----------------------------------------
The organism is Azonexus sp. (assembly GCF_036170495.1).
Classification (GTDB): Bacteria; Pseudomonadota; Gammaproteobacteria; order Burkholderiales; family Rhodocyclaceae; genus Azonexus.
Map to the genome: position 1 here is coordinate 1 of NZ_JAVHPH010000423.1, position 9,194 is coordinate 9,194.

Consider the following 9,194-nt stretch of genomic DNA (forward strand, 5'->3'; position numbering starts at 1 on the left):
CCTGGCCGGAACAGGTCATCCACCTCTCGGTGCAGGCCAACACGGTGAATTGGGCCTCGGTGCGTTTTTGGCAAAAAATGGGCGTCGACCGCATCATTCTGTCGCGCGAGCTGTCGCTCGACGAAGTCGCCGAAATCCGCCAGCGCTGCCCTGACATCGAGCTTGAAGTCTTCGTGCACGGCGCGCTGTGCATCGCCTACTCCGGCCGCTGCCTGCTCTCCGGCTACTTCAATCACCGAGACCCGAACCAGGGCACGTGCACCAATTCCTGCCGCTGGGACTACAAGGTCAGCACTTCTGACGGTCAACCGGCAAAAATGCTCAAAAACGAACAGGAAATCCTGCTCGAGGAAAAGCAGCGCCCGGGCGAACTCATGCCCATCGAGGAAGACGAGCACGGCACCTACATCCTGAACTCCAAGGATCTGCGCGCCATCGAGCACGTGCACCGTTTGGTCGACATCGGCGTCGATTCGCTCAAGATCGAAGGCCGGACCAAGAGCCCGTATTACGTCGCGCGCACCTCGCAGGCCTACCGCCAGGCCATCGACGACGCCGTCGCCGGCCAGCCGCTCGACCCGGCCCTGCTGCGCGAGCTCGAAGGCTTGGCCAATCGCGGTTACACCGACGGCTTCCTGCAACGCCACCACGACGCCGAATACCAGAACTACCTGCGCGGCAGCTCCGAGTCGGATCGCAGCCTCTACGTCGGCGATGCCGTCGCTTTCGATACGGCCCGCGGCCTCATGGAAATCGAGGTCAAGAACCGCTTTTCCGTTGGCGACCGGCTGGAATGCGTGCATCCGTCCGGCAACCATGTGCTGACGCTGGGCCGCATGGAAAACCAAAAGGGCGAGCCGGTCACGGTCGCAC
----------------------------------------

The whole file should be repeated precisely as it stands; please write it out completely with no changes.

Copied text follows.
The organism is Azonexus sp. (assembly GCF_036170495.1).
Classification (GTDB): Bacteria; Pseudomonadota; Gammaproteobacteria; order Burkholderiales; family Rhodocyclaceae; genus Azonexus.
Map to the genome: position 1 here is coordinate 1 of NZ_JAVHPH010000423.1, position 9,194 is coordinate 9,194.

Consider the following 9,194-nt stretch of genomic DNA (forward strand, 5'->3'; position numbering starts at 1 on the left):
CCTGGCCGGAACAGGTCATCCACCTCTCGGTGCAGGCCAACACGGTGAATTGGGCCTCGGTGCGTTTTTGGCAAAAAATGGGCGTCGACCGCATCATTCTGTCGCGCGAGCTGTCGCTCGACGAAGTCGCCGAAATCCGCCAGCGCTGCCCTGACATCGAGCTTGAAGTCTTCGTGCACGGCGCGCTGTGCATCGCCTACTCCGGCCGCTGCCTGCTCTCCGGCTACTTCAATCACCGAGACCCGAACCAGGGCACGTGCACCAATTCCTGCCGCTGGGACTACAAGGTCAGCACTTCTGACGGTCAACCGGCAAAAATGCTCAAAAACGAACAGGAAATCCTGCTCGAGGAAAAGCAGCGCCCGGGCGAACTCATGCCCATCGAGGAAGACGAGCACGGCACCTACATCCTGAACTCCAAGGATCTGCGCGCCATCGAGCACGTGCACCGTTTGGTCGACATCGGCGTCGATTCGCTCAAGATCGAAGGCCGGACCAAGAGCCCGTATTACGTCGCGCGCACCTCGCAGGCCTACCGCCAGGCCATCGACGACGCCGTCGCCGGCCAGCCGCTCGACCCGGCCCTGCTGCGCGAGCTCGAAGGCTTGGCCAATCGCGGTTACACCGACGGCTTCCTGCAACGCCACCACGACGCCGAATACCAGAACTACCTGCGCGGCAGCTCCGAGTCGGATCGCAGCCTCTACGTCGGCGATGCCGTCGCTTTCGATACGGCCCGCGGCCTCATGGAAATCGAGGTCAAGAACCGCTTTTCCGTTGGCGACCGGCTGGAATGCGTGCATCCGTCCGGCAACCATGTGCTGACGCTGGGCCGCATGGAAAACCAAAAGGGCGAGCCGGTCACGGTCGCAC